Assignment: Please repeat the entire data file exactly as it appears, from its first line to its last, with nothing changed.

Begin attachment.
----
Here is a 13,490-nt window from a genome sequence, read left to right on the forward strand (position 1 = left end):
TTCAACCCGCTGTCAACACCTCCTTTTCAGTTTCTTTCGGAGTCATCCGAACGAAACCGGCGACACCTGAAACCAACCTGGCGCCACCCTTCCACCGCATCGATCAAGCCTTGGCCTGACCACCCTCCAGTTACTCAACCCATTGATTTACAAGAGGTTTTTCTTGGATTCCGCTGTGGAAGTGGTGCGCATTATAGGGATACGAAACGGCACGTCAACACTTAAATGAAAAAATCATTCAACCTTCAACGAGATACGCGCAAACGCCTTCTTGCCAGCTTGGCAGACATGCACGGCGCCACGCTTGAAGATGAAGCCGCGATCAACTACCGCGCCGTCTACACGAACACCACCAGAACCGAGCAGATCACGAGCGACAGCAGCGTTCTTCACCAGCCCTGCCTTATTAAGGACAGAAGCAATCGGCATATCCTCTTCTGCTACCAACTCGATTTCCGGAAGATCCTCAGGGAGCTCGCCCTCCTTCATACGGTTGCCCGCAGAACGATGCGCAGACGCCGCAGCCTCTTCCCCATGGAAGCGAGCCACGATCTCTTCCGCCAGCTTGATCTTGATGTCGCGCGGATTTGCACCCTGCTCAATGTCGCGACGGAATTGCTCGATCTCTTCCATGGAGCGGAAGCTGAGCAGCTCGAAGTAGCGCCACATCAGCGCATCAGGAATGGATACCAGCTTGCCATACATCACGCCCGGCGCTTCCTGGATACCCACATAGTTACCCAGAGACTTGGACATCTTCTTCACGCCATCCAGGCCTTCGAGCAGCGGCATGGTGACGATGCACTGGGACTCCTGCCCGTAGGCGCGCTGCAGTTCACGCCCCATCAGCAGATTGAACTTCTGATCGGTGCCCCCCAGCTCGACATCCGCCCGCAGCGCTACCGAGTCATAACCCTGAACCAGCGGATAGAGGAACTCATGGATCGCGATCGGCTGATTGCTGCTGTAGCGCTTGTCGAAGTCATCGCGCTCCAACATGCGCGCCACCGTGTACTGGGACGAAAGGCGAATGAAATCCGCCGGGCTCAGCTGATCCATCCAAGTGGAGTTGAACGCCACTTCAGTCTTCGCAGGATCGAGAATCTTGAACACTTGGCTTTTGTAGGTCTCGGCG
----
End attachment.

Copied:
Here is a 13,490-nt window from a genome sequence, read left to right on the forward strand (position 1 = left end):
TTCAACCCGCTGTCAACACCTCCTTTTCAGTTTCTTTCGGAGTCATCCGAACGAAACCGGCGACACCTGAAACCAACCTGGCGCCACCCTTCCACCGCATCGATCAAGCCTTGGCCTGACCACCCTCCAGTTACTCAACCCATTGATTTACAAGAGGTTTTTCTTGGATTCCGCTGTGGAAGTGGTGCGCATTATAGGGATACGAAACGGCACGTCAACACTTAAATGAAAAAATCATTCAACCTTCAACGAGATACGCGCAAACGCCTTCTTGCCAGCTTGGCAGACATGCACGGCGCCACGCTTGAAGATGAAGCCGCGATCAACTACCGCGCCGTCTACACGAACACCACCAGAACCGAGCAGATCACGAGCGACAGCAGCGTTCTTCACCAGCCCTGCCTTATTAAGGACAGAAGCAATCGGCATATCCTCTTCTGCTACCAACTCGATTTCCGGAAGATCCTCAGGGAGCTCGCCCTCCTTCATACGGTTGCCCGCAGAACGATGCGCAGACGCCGCAGCCTCTTCCCCATGGAAGCGAGCCACGATCTCTTCCGCCAGCTTGATCTTGATGTCGCGCGGATTTGCACCCTGCTCAATGTCGCGACGGAATTGCTCGATCTCTTCCATGGAGCGGAAGCTGAGCAGCTCGAAGTAGCGCCACATCAGCGCATCAGGAATGGATACCAGCTTGCCATACATCACGCCCGGCGCTTCCTGGATACCCACATAGTTACCCAGAGACTTGGACATCTTCTTCACGCCATCCAGGCCTTCGAGCAGCGGCATGGTGACGATGCACTGGGACTCCTGCCCGTAGGCGCGCTGCAGTTCACGCCCCATCAGCAGATTGAACTTCTGATCGGTGCCCCCCAGCTCGACATCCGCCCGCAGCGCTACCGAGTCATAACCCTGAACCAGCGGATAGAGGAACTCATGGATCGCGATCGGCTGATTGCTGCTGTAGCGCTTGTCGAAGTCATCGCGCTCCAACATGCGCGCCACCGTGTACTGGGACGAAAGGCGAATGAAATCCGCCGGGCTCAGCTGATCCATCCAAGTGGAGTTGAACGCCACTTCAGTCTTCGCAGGATCGAGAATCTTGAACACTTGGCTTTTGTAGGTCTCGGCG